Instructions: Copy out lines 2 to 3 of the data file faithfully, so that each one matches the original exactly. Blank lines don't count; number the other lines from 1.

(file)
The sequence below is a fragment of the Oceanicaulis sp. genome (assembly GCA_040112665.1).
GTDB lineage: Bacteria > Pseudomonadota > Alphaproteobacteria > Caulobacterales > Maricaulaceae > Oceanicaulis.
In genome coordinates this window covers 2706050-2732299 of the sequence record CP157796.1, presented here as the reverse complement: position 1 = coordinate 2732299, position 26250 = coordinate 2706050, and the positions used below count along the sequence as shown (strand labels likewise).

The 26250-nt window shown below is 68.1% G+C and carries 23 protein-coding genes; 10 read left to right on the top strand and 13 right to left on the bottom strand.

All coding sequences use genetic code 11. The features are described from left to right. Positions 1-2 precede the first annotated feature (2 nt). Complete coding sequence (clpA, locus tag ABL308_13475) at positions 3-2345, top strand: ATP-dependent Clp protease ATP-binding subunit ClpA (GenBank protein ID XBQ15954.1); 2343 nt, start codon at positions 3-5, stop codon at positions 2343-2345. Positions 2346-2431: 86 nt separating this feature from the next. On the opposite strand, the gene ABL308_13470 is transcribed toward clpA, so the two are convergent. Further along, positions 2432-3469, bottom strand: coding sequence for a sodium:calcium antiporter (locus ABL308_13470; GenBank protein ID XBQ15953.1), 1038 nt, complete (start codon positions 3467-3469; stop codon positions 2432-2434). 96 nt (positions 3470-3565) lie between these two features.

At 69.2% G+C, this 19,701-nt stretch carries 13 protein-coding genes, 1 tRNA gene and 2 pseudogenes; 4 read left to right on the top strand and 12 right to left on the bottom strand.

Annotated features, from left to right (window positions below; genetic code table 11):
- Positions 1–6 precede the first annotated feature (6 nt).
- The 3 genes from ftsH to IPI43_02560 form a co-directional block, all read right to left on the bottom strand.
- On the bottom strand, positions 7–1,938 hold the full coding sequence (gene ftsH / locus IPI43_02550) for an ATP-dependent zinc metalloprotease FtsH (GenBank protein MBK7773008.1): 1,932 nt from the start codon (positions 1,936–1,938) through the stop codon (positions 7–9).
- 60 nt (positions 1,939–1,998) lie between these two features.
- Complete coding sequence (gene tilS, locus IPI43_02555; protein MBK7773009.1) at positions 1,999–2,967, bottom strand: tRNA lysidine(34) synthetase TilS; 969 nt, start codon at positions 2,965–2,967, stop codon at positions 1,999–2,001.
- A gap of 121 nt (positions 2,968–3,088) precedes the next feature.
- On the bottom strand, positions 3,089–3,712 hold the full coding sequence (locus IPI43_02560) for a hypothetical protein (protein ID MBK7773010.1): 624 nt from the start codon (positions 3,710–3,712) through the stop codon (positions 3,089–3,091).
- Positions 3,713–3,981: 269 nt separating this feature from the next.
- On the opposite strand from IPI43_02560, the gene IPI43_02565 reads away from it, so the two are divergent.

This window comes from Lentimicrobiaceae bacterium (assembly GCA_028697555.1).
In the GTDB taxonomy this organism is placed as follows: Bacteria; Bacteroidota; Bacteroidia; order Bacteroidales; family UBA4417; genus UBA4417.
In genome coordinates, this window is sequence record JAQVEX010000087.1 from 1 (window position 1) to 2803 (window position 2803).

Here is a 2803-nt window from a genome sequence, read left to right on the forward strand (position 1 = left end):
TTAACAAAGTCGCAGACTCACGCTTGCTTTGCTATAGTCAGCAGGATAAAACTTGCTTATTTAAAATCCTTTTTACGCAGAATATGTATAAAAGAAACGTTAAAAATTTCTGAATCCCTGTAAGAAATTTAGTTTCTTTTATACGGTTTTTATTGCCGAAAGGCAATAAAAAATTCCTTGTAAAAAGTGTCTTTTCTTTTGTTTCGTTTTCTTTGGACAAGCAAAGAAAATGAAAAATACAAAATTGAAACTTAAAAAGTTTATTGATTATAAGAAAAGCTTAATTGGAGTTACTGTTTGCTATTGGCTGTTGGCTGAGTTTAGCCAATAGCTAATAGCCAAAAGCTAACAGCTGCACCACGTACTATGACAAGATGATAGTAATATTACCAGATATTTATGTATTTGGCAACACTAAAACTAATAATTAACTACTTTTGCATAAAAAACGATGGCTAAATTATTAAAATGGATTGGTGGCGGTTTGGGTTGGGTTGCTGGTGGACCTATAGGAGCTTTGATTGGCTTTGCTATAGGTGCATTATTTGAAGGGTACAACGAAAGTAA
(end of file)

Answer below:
GTDB lineage: Bacteria > Pseudomonadota > Alphaproteobacteria > Caulobacterales > Maricaulaceae > Oceanicaulis.
In genome coordinates this window covers 2706050-2732299 of the sequence record CP157796.1, presented here as the reverse complement: position 1 = coordinate 2732299, position 26250 = coordinate 2706050, and the positions used below count along the sequence as shown (strand labels likewise).